Building on a “foundational year” is where the Patriots are following an early playoff exit at the hands of their divisional rivals in the Buffalo Bills.
jh1uThe Patriots ‘ only option is to look back on the 2021 season as laying the foundation for a more competitive future. They can’t change the outcome from last Saturday night, but they can grow from it as a group, using it as motivational fuel and wake-up call for where they’re at as a team.
“We certainly have made a lot of improvement from where we were last year,” head coach Bill Belichick told WEEI radio this week. “But we certainly have a way to go as well.”
Very few, if any, teams rebuild to championship-caliber in one offseason, especially with a rookie quarterback. In fact, no rookie QB has ever started a Super Bowl in NFL history, let alone won a championship in his first season.
And secondly, we always discuss New England’s playbook’s complexities and mental workload on both sides of the ball. So for all the newcomers in 2021, rookies and veterans alike, year two in the system should lead to even better results.
“Watching the Bills since I’ve been in the league, they’ve consistently gotten better,” Patriots wide receiver Jakobi Meyers said on Monday. “That core group of skill guys and just their offense, it actually gives you hope, you know what I mean? Because we see where they started and see where they are now.”
Belichick has plenty of work to do on a roster that had obvious talent gaps compared to the real contenders at wide receiver, cornerback, and linebacker. Overall, New England still needs more blue-chip talent and team speed.
Then, the players who remain after Belichick’s offseason shuffling need to look in the mirror and address how the 2021 team came apart at the seams following their bye week after starting 9-4.
“I feel like our intensity going into the bye was great,” Meyers said. “I don’t feel like it dropped off. But that’s the problem: it didn’t build up, either. We still tried to ride the wave as far as what we were doing when we got the No. 1 spot, and we needed to build on that. And we didn’t.”
If the Patriots want to return to the Super Bowl, the complacency and bad habits that trickled into their game, leading to four losses in their final five contests, simply cannot happen again.
And Belichick needs to address the lack of buy-in with the coaching and game-planning on defense, which might not be the Hollywood drama that some are floating but was evident to everyone watching down the stretch.
Acknowledging the steps the Pats took is a good sentiment. But talk of a foundational season is cheap if you don’t keep building and fix the lingering issues.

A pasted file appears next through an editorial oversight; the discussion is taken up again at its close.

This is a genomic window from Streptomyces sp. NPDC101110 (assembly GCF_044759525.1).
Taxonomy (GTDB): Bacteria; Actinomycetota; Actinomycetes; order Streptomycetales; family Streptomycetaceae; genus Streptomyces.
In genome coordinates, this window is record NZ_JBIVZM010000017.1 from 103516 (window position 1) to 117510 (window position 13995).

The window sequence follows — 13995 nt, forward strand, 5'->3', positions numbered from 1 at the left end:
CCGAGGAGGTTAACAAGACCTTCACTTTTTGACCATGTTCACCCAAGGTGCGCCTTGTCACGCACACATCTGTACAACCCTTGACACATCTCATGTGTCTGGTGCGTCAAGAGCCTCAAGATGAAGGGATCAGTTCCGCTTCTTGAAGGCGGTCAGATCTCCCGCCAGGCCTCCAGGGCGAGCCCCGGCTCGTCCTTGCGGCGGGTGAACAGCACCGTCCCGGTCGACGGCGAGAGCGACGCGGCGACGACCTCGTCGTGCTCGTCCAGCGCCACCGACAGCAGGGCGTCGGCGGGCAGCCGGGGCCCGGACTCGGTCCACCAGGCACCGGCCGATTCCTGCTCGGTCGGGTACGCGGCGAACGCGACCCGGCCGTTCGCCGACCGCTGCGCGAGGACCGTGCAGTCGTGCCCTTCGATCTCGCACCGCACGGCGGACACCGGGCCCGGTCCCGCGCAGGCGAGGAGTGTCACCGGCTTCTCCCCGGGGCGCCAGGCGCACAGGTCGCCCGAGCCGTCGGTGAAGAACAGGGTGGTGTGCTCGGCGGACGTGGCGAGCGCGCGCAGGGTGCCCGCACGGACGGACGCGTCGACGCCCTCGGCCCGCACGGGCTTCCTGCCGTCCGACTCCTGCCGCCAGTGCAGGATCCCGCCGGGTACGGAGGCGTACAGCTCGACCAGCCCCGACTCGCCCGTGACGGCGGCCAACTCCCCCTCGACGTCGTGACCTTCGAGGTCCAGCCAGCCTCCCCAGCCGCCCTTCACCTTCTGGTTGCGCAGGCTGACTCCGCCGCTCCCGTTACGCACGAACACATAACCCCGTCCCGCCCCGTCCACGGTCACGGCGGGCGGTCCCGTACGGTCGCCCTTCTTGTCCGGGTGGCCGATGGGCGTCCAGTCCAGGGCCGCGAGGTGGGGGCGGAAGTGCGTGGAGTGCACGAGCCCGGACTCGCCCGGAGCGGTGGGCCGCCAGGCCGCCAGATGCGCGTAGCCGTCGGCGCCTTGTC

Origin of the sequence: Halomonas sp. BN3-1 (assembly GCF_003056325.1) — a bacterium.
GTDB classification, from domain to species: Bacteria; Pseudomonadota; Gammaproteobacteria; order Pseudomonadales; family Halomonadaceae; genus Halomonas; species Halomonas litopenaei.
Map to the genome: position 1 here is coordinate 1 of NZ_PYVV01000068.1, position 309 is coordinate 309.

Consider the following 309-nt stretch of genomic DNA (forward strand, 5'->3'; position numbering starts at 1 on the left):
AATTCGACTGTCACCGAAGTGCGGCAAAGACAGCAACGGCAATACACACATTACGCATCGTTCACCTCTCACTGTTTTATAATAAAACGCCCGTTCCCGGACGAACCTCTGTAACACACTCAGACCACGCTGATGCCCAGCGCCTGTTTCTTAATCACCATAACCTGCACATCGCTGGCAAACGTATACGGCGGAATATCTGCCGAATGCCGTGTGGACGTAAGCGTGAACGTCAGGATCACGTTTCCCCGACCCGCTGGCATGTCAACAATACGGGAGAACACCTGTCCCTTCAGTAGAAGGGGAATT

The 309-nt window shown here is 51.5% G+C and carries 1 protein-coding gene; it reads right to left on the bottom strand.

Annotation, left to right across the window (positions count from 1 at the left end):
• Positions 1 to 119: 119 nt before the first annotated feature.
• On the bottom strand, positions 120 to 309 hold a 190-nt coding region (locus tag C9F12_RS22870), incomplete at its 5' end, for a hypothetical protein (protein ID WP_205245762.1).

Here is a five-step plan for the Patriots to attack the 2022 offseason and build on this seasons’ successes:
1. Keep Mac Jones in the Weight Room and Get Him With Tom House ASAP
Before the TB12 brand, the Patriots took a similarly-built Tom Brady and transformed his body into a finely-tuned machine. Although scouts and experts underrated Brady’s arm in the early years, he definitely added velocity to his fastball once he got to the NFL. Belichick upgrading the roster is also critical, but getting Mac on the Brady workout plan and with renowned mechanics specialist Tom House, who rebuilt Brady’s mechanics once upon a time to maximize his arm strength, is an absolute must. The good news is that the organization has done this before, and Mac appears to have the necessary work ethic to make it happen. Jones should come into year two looking like a different guy, with an NFL body and more zip on his passes. Mac’s game will reach another level if he puts in the work in the offseason.
2. The Hunt for Mac’s No. 1 Weapon: The Most Important Personnel Upgrade Moving Forward
Belichick has plenty of work to do on defense, too. But to keep pace in today’s NFL, the Patriots need to find Jones a true game-breaker at the wide receiver position. Jakobi Meyers and Kendrick Bourne are solid complementary pieces, but neither dictates coverage plans. In other words, defensive coordinators aren’t losing any sleep at night game-planning for their current group. Meyers is a great Patriot, and there’s a role for him on this team. But he shouldn’t be doubling up everyone else in targets as the highest volume receiver in your offense. He’s just not explosive or efficient enough to warrant that target share. They need to upgrade Meyers’s spot and reduce him to an Amendola-like role when they had the Edelman-Amendola combo.